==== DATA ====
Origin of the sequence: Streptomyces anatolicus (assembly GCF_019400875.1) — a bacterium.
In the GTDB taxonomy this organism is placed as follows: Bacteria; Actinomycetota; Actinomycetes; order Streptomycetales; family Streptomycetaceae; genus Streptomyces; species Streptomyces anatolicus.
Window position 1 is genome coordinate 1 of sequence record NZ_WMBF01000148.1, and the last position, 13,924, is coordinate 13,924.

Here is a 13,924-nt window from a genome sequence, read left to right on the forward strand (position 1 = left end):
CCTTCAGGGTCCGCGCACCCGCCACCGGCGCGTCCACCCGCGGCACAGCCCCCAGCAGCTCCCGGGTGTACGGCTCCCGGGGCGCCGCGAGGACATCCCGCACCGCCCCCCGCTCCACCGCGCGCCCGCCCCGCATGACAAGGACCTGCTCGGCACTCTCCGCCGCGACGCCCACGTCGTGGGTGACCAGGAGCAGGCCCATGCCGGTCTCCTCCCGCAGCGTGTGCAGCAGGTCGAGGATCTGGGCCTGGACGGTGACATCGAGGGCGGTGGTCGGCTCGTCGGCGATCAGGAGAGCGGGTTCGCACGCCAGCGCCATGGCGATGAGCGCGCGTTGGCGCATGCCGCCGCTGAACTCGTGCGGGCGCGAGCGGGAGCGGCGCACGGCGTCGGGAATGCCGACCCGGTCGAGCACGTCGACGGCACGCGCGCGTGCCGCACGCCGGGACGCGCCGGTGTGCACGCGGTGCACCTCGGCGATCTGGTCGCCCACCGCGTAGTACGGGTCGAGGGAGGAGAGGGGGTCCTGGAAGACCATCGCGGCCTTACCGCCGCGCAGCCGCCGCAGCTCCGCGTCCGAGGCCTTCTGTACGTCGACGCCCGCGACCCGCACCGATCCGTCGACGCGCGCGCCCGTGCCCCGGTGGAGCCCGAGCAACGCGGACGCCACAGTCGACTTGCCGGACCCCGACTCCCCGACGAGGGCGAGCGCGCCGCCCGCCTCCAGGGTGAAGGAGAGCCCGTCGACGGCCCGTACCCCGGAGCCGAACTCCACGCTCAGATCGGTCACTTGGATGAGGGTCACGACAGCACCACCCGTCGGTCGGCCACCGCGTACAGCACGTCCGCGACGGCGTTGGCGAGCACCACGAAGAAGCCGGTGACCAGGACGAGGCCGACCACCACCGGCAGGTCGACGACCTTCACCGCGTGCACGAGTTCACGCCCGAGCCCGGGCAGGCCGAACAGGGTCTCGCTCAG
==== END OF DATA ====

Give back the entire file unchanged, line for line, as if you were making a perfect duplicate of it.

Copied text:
Origin of the sequence: Streptomyces anatolicus (assembly GCF_019400875.1) — a bacterium.
In the GTDB taxonomy this organism is placed as follows: Bacteria; Actinomycetota; Actinomycetes; order Streptomycetales; family Streptomycetaceae; genus Streptomyces; species Streptomyces anatolicus.
Window position 1 is genome coordinate 1 of sequence record NZ_WMBF01000148.1, and the last position, 13,924, is coordinate 13,924.

Here is a 13,924-nt window from a genome sequence, read left to right on the forward strand (position 1 = left end):
CCTTCAGGGTCCGCGCACCCGCCACCGGCGCGTCCACCCGCGGCACAGCCCCCAGCAGCTCCCGGGTGTACGGCTCCCGGGGCGCCGCGAGGACATCCCGCACCGCCCCCCGCTCCACCGCGCGCCCGCCCCGCATGACAAGGACCTGCTCGGCACTCTCCGCCGCGACGCCCACGTCGTGGGTGACCAGGAGCAGGCCCATGCCGGTCTCCTCCCGCAGCGTGTGCAGCAGGTCGAGGATCTGGGCCTGGACGGTGACATCGAGGGCGGTGGTCGGCTCGTCGGCGATCAGGAGAGCGGGTTCGCACGCCAGCGCCATGGCGATGAGCGCGCGTTGGCGCATGCCGCCGCTGAACTCGTGCGGGCGCGAGCGGGAGCGGCGCACGGCGTCGGGAATGCCGACCCGGTCGAGCACGTCGACGGCACGCGCGCGTGCCGCACGCCGGGACGCGCCGGTGTGCACGCGGTGCACCTCGGCGATCTGGTCGCCCACCGCGTAGTACGGGTCGAGGGAGGAGAGGGGGTCCTGGAAGACCATCGCGGCCTTACCGCCGCGCAGCCGCCGCAGCTCCGCGTCCGAGGCCTTCTGTACGTCGACGCCCGCGACCCGCACCGATCCGTCGACGCGCGCGCCCGTGCCCCGGTGGAGCCCGAGCAACGCGGACGCCACAGTCGACTTGCCGGACCCCGACTCCCCGACGAGGGCGAGCGCGCCGCCCGCCTCCAGGGTGAAGGAGAGCCCGTCGACGGCCCGTACCCCGGAGCCGAACTCCACGCTCAGATCGGTCACTTGGATGAGGGTCACGACAGCACCACCCGTCGGTCGGCCACCGCGTACAGCACGTCCGCGACGGCGTTGGCGAGCACCACGAAGAAGCCGGTGACCAGGACGAGGCCGACCACCACCGGCAGGTCGACGACCTTCACCGCGTGCACGAGTTCACGCCCGAGCCCGGGCAGGCCGAACAGGGTCTCGCTCAG